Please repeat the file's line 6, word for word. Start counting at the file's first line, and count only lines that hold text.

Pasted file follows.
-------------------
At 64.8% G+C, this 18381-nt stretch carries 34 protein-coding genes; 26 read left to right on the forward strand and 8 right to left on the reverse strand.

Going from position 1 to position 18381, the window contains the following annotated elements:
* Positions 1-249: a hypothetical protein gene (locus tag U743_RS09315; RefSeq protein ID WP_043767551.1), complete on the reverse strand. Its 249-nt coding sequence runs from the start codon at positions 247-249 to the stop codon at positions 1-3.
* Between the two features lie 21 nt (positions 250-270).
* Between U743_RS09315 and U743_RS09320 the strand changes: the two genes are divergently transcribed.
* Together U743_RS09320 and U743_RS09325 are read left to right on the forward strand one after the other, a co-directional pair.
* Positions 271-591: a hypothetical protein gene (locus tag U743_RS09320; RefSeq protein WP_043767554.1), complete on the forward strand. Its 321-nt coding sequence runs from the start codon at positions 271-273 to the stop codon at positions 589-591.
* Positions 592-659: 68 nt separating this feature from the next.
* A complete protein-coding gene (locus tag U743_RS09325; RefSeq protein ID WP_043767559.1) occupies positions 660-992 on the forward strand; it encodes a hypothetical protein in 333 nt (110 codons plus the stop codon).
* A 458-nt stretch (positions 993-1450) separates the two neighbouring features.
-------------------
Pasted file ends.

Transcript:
* Together U743_RS09320 and U743_RS09325 are read left to right on the forward strand one after the other, a co-directional pair.